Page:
Market Overview

There has been much anxiety surrounding tomorrow’s expiry of the 442 bln euro 12-month funding operation. Spanish banks in particular were believed to be facing difficulty. Euribor rates had been creeping up. Banks were holding a large amount of funds overnight with the ECB, though earning less than they would in the interbank market.

The ECB offered unlimited 3-month funds today. Estimates were that generally between 200-300 bln euros would be taken down. In fact about 132 bln euros were taken. This is much lower than expected amount was seen as a sign that market fears were exaggerated. Banks had prepared for this well known even and as the ECB’s Noyer hinted earlier this week that the expiry would not be disruptive. The markets have responded favorable. The euro fully recovered yesterday’s losses to test the $1.2300 area. A break of this could see $1.2350, but the short-term market may not have the conviction to move it through there.

Many investors have found it cruelly ironic that sterling appears to be moving move in sync with the safe haven Swiss franc and Japanese yen than the euro. In fact, sterling is the second best performing G10 currency this month, rising 4% against the dollar. The Swiss franc takes top billing with a 7.3% rise.

Sterling’s gains have been fueled by several factors, including the fiscal austerity that strengthened ideas that the UK’s AAA rating is safe(r), M&A flows, talk of foreign interest in the UK property market, and some suggestion that sterling’s role as a reserve currency may be enhanced at the expense of the euro. Sterling is trading heavier today. Some of its weakness appears to be related to month-end activity. There was also some disappointing data that may have encouraged some profit-taking as well. The June Nationwide house price index was softer than expected. The 0.1% increase translates into an 8.7% year-over-year rise. In May the year-over-year rise was just below 10%. Separately, GfK consumer confidence measure slipped to -19 from -18, which represents a new 6-month low. Sterling dipped briefly below $1.50 before the ECB tender and then returned toward session highs. Resistance is seen near $1.5100 and $1.4980 has shown itself to be healthy support. The euro had fallen to 19-month lows against sterling yesterday, recording a low near GBP0.8070. The euro gained a big figure to GBP0.8180 today, but appears to have run out of steam. Initial support is seen near GBP0.8140.

Sweden reported stronger than expected retail sales yesterday, underscoring expectations that the Riksbank will hike interest rates tomorrow. In contrast, Norway reported disappointing retail sales figures today. The consensus had expected a 0.5% increase in May sales, but instead fell 0.1%. There was little market reaction to the disappointment. There has already been a notable shift in market expectations. The Norges Bank was one of the few central banks to hike rates last year, but in recent months the economic data has softened and central bank has signaled expectations for slower growth and slower normalization of monetary policy. Sweden’s Riksbank has not tightened monetary policy yet, but is expected to tomorrow.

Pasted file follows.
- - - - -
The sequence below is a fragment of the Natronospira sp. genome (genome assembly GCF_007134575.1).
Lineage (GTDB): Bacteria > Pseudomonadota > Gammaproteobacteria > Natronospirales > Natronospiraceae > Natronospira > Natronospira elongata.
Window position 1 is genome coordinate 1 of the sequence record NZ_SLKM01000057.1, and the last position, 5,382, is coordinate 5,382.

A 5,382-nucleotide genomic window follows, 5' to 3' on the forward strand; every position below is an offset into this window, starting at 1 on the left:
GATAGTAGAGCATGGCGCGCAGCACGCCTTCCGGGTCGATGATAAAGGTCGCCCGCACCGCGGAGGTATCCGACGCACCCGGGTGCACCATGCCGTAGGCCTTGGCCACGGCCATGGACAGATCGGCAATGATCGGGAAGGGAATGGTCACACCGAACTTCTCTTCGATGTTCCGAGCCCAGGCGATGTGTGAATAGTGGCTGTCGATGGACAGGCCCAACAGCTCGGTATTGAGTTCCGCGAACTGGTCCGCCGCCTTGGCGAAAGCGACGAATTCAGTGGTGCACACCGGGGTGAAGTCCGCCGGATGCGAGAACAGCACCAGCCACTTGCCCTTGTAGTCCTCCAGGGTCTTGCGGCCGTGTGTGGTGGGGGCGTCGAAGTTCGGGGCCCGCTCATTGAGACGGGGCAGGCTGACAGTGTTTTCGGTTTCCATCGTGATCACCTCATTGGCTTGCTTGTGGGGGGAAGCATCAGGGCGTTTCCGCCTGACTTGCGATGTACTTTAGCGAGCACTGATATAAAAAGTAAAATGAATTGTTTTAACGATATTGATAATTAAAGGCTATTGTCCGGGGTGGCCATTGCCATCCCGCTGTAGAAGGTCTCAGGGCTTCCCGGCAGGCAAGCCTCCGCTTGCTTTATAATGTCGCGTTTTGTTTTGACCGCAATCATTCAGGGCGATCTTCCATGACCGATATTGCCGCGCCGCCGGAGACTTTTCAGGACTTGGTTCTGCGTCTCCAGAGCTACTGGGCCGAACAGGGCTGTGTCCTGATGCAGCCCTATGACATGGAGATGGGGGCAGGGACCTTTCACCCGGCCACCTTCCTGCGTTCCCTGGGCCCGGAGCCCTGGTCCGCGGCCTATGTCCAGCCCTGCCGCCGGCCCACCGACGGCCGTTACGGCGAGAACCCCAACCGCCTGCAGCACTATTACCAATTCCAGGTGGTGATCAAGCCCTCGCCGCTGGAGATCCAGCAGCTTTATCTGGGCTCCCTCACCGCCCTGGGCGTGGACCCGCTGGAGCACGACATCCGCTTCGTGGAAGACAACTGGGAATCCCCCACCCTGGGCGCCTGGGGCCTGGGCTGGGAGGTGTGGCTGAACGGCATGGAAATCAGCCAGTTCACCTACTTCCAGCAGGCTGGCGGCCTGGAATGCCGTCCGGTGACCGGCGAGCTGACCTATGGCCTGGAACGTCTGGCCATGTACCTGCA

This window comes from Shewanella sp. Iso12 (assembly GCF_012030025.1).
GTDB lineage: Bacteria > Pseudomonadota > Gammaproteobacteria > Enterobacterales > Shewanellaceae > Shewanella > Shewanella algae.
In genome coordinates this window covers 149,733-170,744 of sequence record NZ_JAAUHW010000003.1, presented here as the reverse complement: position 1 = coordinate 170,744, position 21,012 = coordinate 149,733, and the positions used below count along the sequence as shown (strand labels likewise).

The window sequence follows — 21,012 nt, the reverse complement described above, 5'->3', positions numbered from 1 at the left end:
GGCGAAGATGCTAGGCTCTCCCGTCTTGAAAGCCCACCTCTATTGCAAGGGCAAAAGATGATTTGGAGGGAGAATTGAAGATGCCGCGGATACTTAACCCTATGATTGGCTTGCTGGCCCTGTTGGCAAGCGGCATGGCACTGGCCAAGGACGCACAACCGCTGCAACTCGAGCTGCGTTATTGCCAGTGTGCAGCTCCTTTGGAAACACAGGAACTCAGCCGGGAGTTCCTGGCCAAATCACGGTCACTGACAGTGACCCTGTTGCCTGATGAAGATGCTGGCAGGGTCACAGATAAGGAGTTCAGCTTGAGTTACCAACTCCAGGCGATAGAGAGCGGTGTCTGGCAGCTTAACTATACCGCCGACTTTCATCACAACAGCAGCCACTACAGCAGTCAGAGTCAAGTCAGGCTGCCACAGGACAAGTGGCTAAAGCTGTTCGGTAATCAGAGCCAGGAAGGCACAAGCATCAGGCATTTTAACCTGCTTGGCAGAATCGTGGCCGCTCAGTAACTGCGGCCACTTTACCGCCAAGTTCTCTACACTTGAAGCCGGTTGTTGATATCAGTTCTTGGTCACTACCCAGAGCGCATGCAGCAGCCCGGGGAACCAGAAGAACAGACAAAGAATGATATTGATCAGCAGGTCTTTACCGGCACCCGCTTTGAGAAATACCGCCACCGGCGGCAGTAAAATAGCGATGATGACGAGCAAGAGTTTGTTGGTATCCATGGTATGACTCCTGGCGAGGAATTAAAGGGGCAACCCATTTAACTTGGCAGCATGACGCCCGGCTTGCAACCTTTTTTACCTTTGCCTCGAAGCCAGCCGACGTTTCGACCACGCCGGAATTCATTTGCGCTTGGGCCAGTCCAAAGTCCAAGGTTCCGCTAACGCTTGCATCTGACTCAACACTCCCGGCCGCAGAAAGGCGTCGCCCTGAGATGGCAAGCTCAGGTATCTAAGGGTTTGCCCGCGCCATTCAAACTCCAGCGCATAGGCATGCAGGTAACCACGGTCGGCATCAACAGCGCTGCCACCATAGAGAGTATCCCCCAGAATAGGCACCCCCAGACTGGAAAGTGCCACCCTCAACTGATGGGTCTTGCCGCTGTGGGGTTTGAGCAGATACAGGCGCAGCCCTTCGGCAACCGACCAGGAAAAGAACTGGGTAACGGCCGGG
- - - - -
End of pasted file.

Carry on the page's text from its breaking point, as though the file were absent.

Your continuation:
Sweden’s repo rate stands at 25 bp and there are widespread expectations for a 25 bp rate hike. Recall that the Riksbank has set a negative deposit rate (-25 bp). Although operationally, we are under the impression that it was not an onerous as it may sound, but assuming a repo rate hike tomorrow, look for the deposit rate to at least be lifted formally to zero.

The IMF has indicated that it is working on a new pre-cautionary lending facility. It is going to have more conditions that the Flexible Credit Line (FCL) that it has created during the crisis, but no as much as a normal credit line. Recall that few countries really qualified for the FCL, which had few conditions and reserved for countries that the IMF judged had sound fundamentals. This new program will target “countries with good track records”, but do not qualify for FCL. Although the IMF course did not pre-announce likely candidates, Hungary appeared to declare interest almost immediately. Note that Hungary is will hold talks with the IMF in July, seeking to extend by two months the existing IMF facility (until the end of the year) and negotiation a new precautionary line for 2011. While this has lent support to the forint, news of a larger than expected Q1 current account surplus of 344 mln euros (the consensus expected a 212 mln surplus) and an acceleration in producer prices (3.8% in May after a 1.6% rise in April), probably provided more support.
Market Overview Market Overview Reviewed by Marc Chandler on June 30, 2010 Rating: 5
Powered by Blogger.